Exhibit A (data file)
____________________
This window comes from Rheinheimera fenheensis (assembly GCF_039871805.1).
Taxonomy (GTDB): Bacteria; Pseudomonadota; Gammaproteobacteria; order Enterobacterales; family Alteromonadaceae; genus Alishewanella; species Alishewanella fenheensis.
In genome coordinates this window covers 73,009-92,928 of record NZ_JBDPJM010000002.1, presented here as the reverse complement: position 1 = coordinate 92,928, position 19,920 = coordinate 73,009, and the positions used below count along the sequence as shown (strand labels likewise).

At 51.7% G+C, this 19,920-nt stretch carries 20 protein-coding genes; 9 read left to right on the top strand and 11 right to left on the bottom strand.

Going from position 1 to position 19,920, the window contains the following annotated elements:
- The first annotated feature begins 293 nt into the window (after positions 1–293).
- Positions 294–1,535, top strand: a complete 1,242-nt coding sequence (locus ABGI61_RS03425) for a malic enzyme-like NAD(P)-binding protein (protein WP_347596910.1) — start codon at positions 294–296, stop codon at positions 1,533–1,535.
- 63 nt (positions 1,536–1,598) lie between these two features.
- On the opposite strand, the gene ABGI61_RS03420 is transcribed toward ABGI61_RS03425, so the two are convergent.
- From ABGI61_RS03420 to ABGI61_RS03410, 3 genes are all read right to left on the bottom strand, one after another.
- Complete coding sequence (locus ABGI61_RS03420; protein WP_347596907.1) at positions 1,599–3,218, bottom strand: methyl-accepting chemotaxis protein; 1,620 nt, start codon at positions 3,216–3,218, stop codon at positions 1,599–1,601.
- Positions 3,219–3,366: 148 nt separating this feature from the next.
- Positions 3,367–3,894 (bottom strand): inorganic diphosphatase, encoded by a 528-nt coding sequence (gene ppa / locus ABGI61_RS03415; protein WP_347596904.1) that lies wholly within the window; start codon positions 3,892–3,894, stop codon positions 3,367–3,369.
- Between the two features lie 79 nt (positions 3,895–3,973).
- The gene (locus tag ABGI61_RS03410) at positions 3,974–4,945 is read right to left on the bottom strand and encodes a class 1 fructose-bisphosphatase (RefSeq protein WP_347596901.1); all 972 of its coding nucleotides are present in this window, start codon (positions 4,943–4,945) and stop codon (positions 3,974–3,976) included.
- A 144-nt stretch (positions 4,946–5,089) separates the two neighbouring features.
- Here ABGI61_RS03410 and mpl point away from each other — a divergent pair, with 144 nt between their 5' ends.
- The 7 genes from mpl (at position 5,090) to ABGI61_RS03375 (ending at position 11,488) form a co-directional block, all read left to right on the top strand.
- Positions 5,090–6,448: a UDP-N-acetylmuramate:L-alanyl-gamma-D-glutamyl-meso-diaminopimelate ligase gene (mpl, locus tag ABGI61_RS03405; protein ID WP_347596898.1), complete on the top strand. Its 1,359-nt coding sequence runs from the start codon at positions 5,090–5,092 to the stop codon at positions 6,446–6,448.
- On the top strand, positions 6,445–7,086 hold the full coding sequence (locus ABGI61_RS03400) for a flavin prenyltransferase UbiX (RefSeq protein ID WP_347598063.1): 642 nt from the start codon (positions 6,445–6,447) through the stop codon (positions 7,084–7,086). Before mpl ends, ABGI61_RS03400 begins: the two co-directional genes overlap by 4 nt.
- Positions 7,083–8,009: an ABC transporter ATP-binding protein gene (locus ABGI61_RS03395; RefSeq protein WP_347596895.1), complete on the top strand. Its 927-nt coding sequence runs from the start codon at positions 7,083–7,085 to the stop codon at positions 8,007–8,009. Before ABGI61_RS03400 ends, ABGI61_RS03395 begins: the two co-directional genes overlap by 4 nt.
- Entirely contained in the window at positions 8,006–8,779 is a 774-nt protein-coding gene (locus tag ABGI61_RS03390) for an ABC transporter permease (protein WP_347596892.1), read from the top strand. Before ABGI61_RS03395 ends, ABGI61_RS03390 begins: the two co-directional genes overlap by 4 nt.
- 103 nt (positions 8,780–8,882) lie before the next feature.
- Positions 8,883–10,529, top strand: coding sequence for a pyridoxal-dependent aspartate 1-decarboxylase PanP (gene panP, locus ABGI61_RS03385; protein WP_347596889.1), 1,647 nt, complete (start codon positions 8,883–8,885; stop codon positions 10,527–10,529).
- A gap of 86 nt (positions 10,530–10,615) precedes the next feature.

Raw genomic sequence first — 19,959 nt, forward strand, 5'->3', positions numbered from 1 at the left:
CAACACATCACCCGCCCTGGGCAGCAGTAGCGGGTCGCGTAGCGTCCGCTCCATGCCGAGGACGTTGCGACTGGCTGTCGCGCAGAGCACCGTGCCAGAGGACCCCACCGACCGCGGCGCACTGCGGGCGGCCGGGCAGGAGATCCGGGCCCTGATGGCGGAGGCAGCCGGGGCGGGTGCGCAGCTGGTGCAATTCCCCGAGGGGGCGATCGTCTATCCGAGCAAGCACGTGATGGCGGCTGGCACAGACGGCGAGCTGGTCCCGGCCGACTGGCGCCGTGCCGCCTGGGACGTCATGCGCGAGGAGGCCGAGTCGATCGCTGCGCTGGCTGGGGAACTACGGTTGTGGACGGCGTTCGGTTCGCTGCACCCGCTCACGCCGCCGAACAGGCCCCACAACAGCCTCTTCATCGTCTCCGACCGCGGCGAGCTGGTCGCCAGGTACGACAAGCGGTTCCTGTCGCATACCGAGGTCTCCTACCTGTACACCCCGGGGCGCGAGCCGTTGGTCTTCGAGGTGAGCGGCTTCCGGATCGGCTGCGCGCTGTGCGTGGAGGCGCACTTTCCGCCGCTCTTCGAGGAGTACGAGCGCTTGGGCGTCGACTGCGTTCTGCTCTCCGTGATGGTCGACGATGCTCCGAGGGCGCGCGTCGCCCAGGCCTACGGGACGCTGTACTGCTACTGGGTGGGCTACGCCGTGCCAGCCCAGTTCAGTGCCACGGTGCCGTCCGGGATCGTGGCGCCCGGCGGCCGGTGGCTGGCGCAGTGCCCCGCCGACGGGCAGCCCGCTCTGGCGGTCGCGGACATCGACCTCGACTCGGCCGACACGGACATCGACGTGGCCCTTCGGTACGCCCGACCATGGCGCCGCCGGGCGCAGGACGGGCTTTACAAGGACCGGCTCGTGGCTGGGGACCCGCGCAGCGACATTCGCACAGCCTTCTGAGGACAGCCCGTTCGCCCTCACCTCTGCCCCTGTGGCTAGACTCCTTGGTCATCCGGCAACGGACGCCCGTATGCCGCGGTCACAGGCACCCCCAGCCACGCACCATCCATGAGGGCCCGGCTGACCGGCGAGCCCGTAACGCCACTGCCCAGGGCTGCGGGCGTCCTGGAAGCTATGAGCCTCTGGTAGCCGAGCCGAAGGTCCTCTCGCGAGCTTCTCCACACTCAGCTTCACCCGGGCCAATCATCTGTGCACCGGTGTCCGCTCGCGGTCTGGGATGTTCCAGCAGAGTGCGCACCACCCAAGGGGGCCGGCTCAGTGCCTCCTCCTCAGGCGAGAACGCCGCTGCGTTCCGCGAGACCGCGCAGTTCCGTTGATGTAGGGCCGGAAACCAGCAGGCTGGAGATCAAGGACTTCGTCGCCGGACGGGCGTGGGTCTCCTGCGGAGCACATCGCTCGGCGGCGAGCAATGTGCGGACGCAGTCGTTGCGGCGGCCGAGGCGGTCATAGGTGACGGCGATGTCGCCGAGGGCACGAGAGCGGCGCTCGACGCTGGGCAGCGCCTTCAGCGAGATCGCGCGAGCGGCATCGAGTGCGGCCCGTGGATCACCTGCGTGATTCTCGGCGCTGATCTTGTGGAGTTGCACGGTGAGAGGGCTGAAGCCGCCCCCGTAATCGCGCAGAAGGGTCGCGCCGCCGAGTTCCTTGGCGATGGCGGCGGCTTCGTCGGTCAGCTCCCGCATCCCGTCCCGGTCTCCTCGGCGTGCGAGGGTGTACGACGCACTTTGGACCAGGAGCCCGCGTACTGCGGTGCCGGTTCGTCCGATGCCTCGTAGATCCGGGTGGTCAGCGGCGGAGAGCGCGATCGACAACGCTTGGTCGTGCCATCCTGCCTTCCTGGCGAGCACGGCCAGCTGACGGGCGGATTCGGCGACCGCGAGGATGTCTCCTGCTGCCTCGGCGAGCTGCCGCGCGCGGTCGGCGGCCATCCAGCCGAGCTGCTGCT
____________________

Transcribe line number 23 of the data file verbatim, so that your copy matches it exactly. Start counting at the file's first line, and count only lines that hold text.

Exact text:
- 103 nt (positions 8,780–8,882) lie before the next feature.